Statistics test day — woot, woot! Tomorrow we begin review and will start with all the elementary functions, highlighting transformations of these functions and key applications. The Khan Academy assignment for this review is linked below.
Back from Blacksburg for graduation ceremonies, and into fresh conversations with Duke physics professor Dr. Rob Brown and the Duke University Marine Lab physics students, who begin summer session 1 today, I am once again encouraged and reminded of what is possible when students diligently pursue knowledge and value educational opportunities.
Today my New Bern students will review the unit on statistics and prepare for a test tomorrow. This is the time to buckle up and finish well. There will be zero tolerance for disruptive, unscholarly behavior or negative attitudes and disrespect. After tomorrow students will be reviewing all class material and demand during class time for student participation will increase. I have presented all the key concepts required for math 3 and it is now solely up to students to review, learn or relearn, polish skills, drive toward mastery, and boost their grades by redoing quizzes, Khan Academy work, other homework, etc. Class time will be more individualized for roughly half of class. We will do class reviews during the other half — all students will be expected to participate!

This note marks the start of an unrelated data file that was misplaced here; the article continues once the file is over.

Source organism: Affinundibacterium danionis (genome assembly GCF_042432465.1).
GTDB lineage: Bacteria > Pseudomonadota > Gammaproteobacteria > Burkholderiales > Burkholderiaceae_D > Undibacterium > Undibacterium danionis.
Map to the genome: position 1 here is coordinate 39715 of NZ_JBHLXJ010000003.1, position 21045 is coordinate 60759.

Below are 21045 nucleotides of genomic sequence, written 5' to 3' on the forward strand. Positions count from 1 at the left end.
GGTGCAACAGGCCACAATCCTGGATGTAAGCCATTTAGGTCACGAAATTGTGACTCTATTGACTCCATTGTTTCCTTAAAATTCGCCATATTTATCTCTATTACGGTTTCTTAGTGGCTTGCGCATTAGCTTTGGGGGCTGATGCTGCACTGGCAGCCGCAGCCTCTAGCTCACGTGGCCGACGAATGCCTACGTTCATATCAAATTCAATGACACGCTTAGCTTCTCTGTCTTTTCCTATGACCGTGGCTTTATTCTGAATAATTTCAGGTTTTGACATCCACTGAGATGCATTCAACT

Well as I am in Blacksburg for my daughter’s graduation from Virginia Tech, my sweet students will be finishing analysis of the data set and the packet provided on Wednesday, working on their statistics project, and trying a quiz created on quizizz.com .
The game code is 333399 and students will likely need to “join” — Join Quizizz
The instructions provided on the Quizizz site:
1. Open http://join.quizizz.com in your browser
2. Enter the 5-digit game code 333399, and click “Proceed”
3. Now enter your name and click “Join Game!”
4. You will get an avatar, and then see a “Start Game” button. Click it to begin!